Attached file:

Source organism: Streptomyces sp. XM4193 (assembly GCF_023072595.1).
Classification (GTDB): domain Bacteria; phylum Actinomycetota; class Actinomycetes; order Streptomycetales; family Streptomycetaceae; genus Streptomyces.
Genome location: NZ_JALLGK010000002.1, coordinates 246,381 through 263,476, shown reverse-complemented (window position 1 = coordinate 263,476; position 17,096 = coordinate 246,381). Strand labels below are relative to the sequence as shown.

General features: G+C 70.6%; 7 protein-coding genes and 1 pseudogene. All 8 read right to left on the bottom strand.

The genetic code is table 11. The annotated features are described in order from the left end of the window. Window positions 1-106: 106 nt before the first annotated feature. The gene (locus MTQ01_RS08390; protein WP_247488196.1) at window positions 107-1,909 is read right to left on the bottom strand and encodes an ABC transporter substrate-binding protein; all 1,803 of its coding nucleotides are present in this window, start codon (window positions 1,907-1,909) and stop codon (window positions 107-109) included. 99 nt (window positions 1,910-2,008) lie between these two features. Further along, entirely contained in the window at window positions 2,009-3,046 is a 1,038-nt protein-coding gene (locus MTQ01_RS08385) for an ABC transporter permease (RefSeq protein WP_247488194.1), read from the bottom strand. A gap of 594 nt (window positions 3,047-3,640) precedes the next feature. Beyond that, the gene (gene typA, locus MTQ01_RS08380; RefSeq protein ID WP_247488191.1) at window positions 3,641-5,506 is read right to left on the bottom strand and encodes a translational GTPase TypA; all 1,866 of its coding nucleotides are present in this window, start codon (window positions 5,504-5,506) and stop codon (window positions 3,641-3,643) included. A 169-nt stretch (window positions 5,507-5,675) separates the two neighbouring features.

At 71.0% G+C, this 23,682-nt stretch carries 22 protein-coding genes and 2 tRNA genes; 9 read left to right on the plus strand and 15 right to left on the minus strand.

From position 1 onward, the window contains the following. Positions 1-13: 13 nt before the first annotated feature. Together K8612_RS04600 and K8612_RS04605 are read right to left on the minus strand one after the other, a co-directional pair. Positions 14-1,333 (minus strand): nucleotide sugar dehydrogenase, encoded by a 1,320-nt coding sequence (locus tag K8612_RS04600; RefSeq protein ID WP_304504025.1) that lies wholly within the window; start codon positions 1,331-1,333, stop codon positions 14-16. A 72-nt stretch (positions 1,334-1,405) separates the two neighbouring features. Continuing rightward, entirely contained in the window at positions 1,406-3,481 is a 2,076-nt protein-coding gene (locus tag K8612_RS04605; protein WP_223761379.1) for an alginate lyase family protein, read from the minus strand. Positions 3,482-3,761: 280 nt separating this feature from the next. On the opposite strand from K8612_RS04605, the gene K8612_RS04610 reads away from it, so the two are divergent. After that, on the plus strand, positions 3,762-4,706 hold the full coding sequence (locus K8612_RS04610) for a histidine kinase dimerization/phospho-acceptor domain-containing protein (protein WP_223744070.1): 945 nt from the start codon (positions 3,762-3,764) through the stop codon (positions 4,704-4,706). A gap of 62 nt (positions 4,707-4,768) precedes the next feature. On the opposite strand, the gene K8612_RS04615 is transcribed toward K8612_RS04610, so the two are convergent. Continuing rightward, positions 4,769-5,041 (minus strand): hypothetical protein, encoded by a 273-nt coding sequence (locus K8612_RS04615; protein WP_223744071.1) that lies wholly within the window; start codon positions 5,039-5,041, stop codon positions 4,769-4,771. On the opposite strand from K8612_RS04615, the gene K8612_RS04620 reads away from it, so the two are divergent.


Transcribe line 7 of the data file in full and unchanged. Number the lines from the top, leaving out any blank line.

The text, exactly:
From position 1 onward, the window contains the following. Positions 1-13: 13 nt before the first annotated feature. Together K8612_RS04600 and K8612_RS04605 are read right to left on the minus strand one after the other, a co-directional pair. Positions 14-1,333 (minus strand): nucleotide sugar dehydrogenase, encoded by a 1,320-nt coding sequence (locus tag K8612_RS04600; RefSeq protein ID WP_304504025.1) that lies wholly within the window; start codon positions 1,331-1,333, stop codon positions 14-16. A 72-nt stretch (positions 1,334-1,405) separates the two neighbouring features. Continuing rightward, entirely contained in the window at positions 1,406-3,481 is a 2,076-nt protein-coding gene (locus tag K8612_RS04605; protein WP_223761379.1) for an alginate lyase family protein, read from the minus strand. Positions 3,482-3,761: 280 nt separating this feature from the next. On the opposite strand from K8612_RS04605, the gene K8612_RS04610 reads away from it, so the two are divergent. After that, on the plus strand, positions 3,762-4,706 hold the full coding sequence (locus K8612_RS04610) for a histidine kinase dimerization/phospho-acceptor domain-containing protein (protein WP_223744070.1): 945 nt from the start codon (positions 3,762-3,764) through the stop codon (positions 4,704-4,706). A gap of 62 nt (positions 4,707-4,768) precedes the next feature. On the opposite strand, the gene K8612_RS04615 is transcribed toward K8612_RS04610, so the two are convergent. Continuing rightward, positions 4,769-5,041 (minus strand): hypothetical protein, encoded by a 273-nt coding sequence (locus K8612_RS04615; protein WP_223744071.1) that lies wholly within the window; start codon positions 5,039-5,041, stop codon positions 4,769-4,771. On the opposite strand from K8612_RS04615, the gene K8612_RS04620 reads away from it, so the two are divergent.